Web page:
“I think we really accomplished a lot at our hearing today without him,” Whitfield said, noting that other witnesses at the forum had experience with Region 6, the area that Armendariz oversaw before resigning. “I am not sure that he would add anything that would really be beneficial to us at this point.”
However, Whitfield added that Republicans plan to send a letter to EPA and perhaps the White House asking if they played any role in the decision by Armendariz not to testify.
An EPA spokeswoman told E2 Wednesday that the agency "did not advise him on whether or not to testify."
Armendariz quit in late April just days after 2010 comments surfaced in which he compared his strategy for going after companies that run afoul of environmental laws to practices of the ancient Romans.
“It is kind of like how the Romans used to conquer the villages in the Mediterranean — they’d go into a little Turkish town somewhere and they’d find the first five guys they saw and they’d crucify them. Then that town was really easy to manage for the next few years,” Armendariz said at a videotaped meeting.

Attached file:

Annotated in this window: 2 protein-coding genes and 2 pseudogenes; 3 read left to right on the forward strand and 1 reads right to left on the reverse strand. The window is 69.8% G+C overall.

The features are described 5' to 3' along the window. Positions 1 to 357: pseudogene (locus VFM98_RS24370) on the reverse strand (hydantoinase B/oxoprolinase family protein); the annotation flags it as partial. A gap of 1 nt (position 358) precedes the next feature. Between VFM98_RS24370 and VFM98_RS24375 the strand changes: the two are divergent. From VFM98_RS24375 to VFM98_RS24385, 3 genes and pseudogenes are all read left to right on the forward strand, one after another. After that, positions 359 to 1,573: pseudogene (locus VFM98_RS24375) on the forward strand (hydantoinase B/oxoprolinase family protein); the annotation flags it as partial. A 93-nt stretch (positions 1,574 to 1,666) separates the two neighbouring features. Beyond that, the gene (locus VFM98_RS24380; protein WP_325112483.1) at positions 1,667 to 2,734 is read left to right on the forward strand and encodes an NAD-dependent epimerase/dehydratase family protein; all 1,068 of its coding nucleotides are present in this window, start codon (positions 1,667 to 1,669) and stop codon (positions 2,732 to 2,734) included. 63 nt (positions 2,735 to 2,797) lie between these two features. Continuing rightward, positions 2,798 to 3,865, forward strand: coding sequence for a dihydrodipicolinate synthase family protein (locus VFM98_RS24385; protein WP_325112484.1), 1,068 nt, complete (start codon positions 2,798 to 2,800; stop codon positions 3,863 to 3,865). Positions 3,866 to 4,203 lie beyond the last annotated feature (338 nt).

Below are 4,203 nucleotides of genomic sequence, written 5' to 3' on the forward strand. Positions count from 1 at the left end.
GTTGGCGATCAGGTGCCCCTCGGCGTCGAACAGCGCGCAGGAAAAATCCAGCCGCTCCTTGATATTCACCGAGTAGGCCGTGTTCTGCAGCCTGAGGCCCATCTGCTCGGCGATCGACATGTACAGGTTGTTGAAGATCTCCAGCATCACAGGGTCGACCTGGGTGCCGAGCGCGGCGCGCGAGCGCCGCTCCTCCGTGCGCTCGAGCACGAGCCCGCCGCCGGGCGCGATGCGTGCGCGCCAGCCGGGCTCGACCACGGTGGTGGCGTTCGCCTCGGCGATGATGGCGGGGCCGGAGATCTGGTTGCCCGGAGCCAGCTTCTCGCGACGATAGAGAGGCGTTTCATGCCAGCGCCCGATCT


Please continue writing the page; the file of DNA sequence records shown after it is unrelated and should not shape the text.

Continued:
Armendariz, a political appointee, oversaw a five-state region that included oil-and-gas-producing states such as Texas and Oklahoma.
His 2010 remarks, which surfaced in April, drew widespread attacks from Republicans, who cited them as evidence of an overzealous government agency that unfairly targets energy producers.
Armendariz apologized for the remarks, and he, EPA Administrator Lisa Jackson and the White House said they weren’t consistent with the agency’s enforcement strategy.
While Whitfield said Republicans probably won’t seek to compel testimony, they were more aggressive in calling for an appearance when his comments initially surfaced.
Committee Republicans, in an April 27 letter to Armendariz (sent before he resigned), said the panel is “prepared to use all authorities at its disposal to ensure your attendance.”